There are certainly many gospel artists, both within and outside the Church, that played a part in regularizing gospel hip-hop and without their effort, we would not be where we are right now, with a promising future as more and more artists keep emerging and stirring excitement and with it, altering the gospel hip-hop terrain for the better. Over the years, people have been blessed and entertained by artists such as Pastor David, G.O.S.P.E.L (Aubrey Mvula), Suffix and Liwu, just to mention a few, whose commitment is more of a mission to propagate the gospel than just mere entertainment.

No doubt David has equally asserted his mark since ditching secular hip-hop many years ago to go into full ministry as a youth pastor, but that has not stopped him from utilizing his skill to bring people closer to God. Here is an extract from his track ‘As you grow’ in which he features Lawi:

Wow! This is unbelievable.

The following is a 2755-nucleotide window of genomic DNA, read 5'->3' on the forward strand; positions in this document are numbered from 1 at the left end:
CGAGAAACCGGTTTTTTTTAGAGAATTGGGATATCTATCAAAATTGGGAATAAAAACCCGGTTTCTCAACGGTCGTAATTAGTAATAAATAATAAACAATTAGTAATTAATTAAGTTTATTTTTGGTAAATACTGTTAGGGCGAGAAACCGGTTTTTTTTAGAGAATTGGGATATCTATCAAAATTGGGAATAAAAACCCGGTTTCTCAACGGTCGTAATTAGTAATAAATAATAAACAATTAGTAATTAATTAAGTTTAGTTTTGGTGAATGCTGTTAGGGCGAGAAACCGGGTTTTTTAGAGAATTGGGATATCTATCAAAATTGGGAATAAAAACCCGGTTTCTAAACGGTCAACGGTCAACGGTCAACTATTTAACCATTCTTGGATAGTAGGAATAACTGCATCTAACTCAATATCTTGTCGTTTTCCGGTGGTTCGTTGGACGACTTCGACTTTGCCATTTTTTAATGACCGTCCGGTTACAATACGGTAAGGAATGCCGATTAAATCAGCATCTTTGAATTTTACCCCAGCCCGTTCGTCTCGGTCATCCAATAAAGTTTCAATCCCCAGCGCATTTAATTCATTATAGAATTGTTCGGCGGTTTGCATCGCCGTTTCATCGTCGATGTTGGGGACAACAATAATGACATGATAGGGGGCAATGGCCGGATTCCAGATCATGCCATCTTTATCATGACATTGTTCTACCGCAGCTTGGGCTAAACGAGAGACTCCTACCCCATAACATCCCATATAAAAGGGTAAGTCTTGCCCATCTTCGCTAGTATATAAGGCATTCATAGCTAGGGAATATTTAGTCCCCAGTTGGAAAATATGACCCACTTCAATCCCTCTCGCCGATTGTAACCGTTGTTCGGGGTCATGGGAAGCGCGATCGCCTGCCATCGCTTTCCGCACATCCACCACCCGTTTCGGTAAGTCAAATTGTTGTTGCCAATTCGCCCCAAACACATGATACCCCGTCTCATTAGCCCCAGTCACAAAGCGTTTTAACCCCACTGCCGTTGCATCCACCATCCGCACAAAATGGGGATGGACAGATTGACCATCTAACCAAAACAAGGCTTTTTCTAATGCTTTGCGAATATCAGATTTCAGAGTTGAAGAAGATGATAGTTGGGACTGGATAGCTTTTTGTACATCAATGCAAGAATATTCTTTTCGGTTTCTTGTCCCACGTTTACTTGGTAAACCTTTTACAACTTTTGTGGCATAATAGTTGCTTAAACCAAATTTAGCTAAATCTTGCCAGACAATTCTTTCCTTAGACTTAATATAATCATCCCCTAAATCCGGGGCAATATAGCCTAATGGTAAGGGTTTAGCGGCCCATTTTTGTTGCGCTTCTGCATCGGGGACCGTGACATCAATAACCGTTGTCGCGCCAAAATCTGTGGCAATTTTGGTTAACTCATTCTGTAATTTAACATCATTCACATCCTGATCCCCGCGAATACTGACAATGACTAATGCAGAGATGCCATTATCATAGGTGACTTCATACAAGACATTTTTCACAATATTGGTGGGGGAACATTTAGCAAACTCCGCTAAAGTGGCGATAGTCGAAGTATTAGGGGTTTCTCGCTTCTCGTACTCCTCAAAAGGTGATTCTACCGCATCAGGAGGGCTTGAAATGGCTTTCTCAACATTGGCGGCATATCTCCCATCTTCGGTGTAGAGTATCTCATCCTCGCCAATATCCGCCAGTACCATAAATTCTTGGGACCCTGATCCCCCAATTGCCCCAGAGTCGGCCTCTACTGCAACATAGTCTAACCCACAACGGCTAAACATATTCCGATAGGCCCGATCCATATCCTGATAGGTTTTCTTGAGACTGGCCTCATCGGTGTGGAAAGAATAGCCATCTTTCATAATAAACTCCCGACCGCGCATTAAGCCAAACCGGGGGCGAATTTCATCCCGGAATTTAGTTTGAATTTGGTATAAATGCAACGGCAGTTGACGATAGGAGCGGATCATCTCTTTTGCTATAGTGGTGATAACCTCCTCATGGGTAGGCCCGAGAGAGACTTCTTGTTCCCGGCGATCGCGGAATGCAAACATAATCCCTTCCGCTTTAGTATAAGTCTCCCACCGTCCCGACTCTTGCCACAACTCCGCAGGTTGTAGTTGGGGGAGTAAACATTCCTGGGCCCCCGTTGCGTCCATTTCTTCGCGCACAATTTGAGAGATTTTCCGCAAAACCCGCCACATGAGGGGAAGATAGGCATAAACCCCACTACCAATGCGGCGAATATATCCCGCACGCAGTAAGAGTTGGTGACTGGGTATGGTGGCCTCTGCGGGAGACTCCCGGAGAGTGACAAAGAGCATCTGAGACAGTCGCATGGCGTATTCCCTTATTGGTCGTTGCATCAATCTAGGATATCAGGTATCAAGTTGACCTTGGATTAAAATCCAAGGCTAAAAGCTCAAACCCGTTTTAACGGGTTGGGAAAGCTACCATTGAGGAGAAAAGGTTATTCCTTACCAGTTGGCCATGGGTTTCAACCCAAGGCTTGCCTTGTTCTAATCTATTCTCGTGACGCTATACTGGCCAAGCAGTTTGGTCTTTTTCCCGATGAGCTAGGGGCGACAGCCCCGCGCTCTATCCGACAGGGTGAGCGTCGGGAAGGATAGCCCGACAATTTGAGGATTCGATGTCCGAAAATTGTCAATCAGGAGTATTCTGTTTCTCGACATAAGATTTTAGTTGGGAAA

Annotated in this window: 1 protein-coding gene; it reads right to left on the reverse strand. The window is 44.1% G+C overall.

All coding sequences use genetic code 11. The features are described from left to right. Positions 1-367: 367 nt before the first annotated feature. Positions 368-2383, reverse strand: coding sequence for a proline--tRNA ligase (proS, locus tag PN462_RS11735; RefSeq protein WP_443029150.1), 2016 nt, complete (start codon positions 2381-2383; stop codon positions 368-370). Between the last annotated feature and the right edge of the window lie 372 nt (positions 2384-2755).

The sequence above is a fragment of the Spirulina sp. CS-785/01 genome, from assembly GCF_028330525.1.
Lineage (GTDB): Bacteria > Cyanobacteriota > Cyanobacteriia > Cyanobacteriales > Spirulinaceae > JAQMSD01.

You’re growing up.

I feel like a typical Father, trying to keep up with his baby girl.

Trying to protect her from the world (world).

Back then you were so innocent.

Willing to listen and learn you were heaven sent.

You were not caught up in doctrine.

Anyone who loved Jesus was your friend.

And it was not about the music You just did it for fun it was amusing.

There were no record labels and no clicks.

We were one family united.

Remember Gang it up, Youth-fest o six.

Remember Youth for Christ, In His Steps.

We used to be like Jesus Malawi holy hip-hop what happened to us.